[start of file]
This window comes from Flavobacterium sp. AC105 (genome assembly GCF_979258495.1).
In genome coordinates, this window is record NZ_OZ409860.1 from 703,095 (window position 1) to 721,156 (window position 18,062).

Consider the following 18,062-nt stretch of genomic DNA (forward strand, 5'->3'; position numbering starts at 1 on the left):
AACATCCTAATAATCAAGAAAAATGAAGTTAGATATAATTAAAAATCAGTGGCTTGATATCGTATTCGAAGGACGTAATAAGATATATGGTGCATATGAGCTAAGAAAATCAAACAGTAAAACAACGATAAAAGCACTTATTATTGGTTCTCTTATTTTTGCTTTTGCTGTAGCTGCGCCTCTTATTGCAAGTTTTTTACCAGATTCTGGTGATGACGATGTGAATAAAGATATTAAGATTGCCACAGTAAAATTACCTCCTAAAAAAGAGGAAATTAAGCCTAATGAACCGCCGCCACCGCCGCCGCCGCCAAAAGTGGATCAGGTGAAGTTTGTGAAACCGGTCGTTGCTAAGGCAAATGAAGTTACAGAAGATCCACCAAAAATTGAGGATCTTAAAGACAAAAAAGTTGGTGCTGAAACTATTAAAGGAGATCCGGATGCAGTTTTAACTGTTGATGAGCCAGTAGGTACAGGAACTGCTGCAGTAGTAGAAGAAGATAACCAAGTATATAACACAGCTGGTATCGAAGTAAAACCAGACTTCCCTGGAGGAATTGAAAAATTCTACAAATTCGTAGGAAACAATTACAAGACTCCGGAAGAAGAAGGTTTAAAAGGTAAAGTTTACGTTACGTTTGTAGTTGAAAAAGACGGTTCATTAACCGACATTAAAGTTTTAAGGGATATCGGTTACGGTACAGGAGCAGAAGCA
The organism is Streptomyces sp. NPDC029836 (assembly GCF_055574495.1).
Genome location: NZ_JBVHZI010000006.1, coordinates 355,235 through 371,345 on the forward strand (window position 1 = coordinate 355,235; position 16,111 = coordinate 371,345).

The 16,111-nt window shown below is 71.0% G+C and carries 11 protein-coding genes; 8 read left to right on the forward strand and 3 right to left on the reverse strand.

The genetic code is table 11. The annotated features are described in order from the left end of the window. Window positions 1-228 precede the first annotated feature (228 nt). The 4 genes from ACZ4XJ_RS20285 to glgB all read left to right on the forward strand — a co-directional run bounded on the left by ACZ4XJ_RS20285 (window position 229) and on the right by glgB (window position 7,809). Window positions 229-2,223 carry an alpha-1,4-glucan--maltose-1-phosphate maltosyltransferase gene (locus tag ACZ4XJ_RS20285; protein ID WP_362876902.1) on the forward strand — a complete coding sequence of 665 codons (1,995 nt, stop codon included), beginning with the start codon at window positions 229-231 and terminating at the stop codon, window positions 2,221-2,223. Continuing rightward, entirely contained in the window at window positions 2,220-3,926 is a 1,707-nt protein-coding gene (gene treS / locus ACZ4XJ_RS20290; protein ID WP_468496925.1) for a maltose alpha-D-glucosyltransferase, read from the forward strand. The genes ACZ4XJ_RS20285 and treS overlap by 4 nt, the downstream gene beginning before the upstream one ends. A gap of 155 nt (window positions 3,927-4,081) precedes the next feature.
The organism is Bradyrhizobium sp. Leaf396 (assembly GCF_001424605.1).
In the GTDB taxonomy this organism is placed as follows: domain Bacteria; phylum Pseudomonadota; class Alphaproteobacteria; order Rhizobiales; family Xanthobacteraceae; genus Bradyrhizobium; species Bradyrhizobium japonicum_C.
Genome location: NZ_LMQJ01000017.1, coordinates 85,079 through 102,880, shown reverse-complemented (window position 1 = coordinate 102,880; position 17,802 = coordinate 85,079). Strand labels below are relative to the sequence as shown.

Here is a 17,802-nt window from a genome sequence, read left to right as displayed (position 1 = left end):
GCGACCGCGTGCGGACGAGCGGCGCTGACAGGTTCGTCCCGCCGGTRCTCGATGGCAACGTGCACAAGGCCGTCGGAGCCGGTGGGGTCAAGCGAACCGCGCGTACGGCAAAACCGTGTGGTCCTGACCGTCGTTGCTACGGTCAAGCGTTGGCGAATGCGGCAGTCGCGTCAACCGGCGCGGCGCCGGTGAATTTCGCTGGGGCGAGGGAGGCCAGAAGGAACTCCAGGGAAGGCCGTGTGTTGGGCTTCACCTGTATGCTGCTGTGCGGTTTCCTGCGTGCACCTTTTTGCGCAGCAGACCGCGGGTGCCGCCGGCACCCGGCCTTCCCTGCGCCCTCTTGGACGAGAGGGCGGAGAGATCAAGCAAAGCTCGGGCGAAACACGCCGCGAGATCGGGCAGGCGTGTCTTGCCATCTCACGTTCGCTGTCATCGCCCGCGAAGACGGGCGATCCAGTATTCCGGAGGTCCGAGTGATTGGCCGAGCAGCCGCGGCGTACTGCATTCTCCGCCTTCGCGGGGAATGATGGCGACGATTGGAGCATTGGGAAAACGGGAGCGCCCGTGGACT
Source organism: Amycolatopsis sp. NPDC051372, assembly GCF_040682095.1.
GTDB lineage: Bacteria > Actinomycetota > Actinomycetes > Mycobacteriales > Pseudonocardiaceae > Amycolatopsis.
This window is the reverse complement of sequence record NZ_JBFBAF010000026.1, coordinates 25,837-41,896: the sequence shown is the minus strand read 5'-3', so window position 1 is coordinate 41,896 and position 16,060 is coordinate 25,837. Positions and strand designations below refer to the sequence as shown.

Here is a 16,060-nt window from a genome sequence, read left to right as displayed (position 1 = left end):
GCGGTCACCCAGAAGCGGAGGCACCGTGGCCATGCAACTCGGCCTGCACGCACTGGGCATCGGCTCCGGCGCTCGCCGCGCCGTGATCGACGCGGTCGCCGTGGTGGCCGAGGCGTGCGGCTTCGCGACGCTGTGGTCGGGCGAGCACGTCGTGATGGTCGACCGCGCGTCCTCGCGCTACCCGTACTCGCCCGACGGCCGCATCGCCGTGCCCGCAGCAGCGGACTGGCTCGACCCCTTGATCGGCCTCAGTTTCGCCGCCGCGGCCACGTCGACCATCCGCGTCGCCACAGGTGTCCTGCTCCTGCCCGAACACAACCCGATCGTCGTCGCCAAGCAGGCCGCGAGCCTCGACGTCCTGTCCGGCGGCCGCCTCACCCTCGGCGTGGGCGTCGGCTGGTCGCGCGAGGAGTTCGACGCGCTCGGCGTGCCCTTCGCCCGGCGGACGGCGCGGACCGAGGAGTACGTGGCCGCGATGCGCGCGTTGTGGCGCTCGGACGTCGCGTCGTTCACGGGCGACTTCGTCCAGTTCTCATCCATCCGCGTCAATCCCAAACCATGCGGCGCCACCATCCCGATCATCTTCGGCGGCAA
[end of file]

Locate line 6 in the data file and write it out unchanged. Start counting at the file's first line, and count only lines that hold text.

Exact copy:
Genome location: NZ_JBVHZI010000006.1, coordinates 355,235 through 371,345 on the forward strand (window position 1 = coordinate 355,235; position 16,111 = coordinate 371,345).